WASHINGTON - After four months of political skirmishing, the Clinton administration finally has a new secretary of labor, but it's too early to tell whether there will be a hard-hitting pension agenda.
"I don't think the fact that (Alexis) Herman has been confirmed means we're going to see any great immediate changes" in a legislative or regulatory pension agenda, said Sam Murray, vice president of governmental affairs for the Profit Sharing/401(k) Council of America, Washington.
Ms. Herman will have several supporting positions to fill, such as executive director of the Pension Benefit Guaranty Corp. While that position has remained open since the death of Martin Slate in February, indications lean toward Deputy Executive Director and Chief Negotiator Nell Hennessy. Meanwhile, Assistant Secretary Olena Berg remains as head of the Pension Welfare and Benefits Administration. With 12 key labor slots needing to be filled, it seems Ms. Herman will keep Ms. Berg in her current post.
Many staffers, both at the PWBA and the PBGC, are raring to move onto legislative, regulatory, enforcement and other related initiatives now that a new secretary has been confirmed. Some say their jobs slowed considerably after pension simplification was passed last summer.
Late last month, the Senate confirmed Ms. Herman by an 85-13 vote. Ms. Herman, formerly the head of the White House Public Liaison office, was the latest political football being thrown between Republicans and Democrats. The vote came soon after President Clinton agreed to cancel a planned executive order that would have encouraged federal agencies to use union labor on construction contracts.
Several sources agreed the PWBA will continue to work on existing issues, such as plan audit legislation, which has failed in several previous congressional sessions; the legislation would wipe out limited-scope audits of plans and would increase plan auditors' responsibilities. A second issue, which Ms. Herman has supported publicly, is to improve the security, equity and accessibility of pension programs for women.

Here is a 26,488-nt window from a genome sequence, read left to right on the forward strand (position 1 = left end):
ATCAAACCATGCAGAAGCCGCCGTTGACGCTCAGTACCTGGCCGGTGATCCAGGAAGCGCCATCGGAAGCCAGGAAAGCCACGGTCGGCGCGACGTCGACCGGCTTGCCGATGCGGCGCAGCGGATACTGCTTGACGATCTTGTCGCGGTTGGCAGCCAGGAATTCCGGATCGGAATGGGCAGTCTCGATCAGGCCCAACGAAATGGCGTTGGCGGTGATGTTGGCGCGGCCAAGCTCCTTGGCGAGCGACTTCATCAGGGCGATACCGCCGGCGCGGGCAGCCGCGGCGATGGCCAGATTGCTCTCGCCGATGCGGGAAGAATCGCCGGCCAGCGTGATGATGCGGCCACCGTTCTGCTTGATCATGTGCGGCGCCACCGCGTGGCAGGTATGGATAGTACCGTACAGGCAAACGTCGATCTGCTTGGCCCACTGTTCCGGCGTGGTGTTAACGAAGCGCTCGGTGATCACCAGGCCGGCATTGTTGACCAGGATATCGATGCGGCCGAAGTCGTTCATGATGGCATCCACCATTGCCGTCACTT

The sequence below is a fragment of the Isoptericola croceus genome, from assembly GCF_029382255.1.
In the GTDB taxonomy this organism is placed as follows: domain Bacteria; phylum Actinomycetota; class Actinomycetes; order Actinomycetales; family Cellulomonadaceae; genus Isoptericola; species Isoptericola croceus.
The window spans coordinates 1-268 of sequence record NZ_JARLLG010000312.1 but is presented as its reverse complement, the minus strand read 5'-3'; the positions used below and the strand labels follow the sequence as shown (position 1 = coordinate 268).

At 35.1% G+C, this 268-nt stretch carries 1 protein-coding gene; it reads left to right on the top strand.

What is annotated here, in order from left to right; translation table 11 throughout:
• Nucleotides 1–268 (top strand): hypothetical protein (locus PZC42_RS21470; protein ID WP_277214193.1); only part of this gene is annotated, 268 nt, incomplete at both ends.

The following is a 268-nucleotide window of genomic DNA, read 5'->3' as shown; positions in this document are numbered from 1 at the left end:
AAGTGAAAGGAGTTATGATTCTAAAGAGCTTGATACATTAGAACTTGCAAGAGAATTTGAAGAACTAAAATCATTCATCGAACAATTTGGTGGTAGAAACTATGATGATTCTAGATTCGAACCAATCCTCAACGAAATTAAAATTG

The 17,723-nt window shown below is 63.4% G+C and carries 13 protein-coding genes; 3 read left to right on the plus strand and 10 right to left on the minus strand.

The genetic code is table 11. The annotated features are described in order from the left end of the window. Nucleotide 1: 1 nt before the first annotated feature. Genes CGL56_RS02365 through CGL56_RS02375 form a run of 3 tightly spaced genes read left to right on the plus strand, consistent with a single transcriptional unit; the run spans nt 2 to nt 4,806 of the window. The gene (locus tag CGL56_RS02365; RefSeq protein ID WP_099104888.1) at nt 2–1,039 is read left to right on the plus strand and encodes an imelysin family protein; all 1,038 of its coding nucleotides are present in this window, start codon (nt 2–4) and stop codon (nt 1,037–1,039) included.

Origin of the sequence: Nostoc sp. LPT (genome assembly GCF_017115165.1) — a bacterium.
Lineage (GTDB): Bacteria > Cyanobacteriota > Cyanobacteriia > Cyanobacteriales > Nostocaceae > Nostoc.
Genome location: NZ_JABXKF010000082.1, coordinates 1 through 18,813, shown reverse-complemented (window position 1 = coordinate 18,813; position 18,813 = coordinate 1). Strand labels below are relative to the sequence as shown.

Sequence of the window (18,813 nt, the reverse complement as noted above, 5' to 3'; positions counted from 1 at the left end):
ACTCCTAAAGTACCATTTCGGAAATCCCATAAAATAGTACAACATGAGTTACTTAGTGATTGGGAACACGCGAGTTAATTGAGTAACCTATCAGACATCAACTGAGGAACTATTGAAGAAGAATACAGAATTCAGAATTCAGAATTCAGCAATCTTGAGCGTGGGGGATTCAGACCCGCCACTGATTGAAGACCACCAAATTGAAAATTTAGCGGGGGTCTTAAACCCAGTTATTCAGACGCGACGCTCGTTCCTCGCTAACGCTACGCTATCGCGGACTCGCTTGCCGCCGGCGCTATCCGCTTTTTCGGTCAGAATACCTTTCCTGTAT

Many sources inside the department declined to be interviewed, and others outside the department said they weren't sure whether there would be any new issues pushed. Several pointed to Ms. Berg's recent testimony on her department's budget request for fiscal year 1998. In looking at the testimony, it seems the department might put more emphasis on administering the new 1996 Health Insurance Portability and Accountability Act.
In her testimony to a House Appropriations subcommittee, Ms. Berg listed specific health issues as a top priority. In addition, the budget request shows the PWBA asked for $6.2 million and 63 full-time positions - more than half of which will be used for direct enforcement activities - for administering the health insurance act.
"We know from experience that there will be an increase in inquiries and complaints from participants and beneficiaries that will result in the identification of situations that require investigative follow-up and enforcement actions," Ms. Berg said in her testimony.
The Labor Department will continue its efforts to enforce new regulations governing 401(k) plan contributions. Last year, the department issued a regulation that shortens the time employers have to make employee contributions to 401(k) plans. Ms. Berg, in her testimony, requested $1.6 million and 16 full-time positions to beef up enforcement of the law. Since the department launched its crackdown on crooked plan sponsors in late 1995, it has recovered $23 million.
"In order for PWBA to be responsive to the exponential growth of 401(k) plans, participants and assets, and related complaints, additional investigative staff devoted to this area are needed," Ms. Berg said in her testimony.
The department's third priority is to continue its educational efforts.
The PWBA is asking for $1 million and 10 full-time slots to make sure people understand responsibilities and rights under pension law.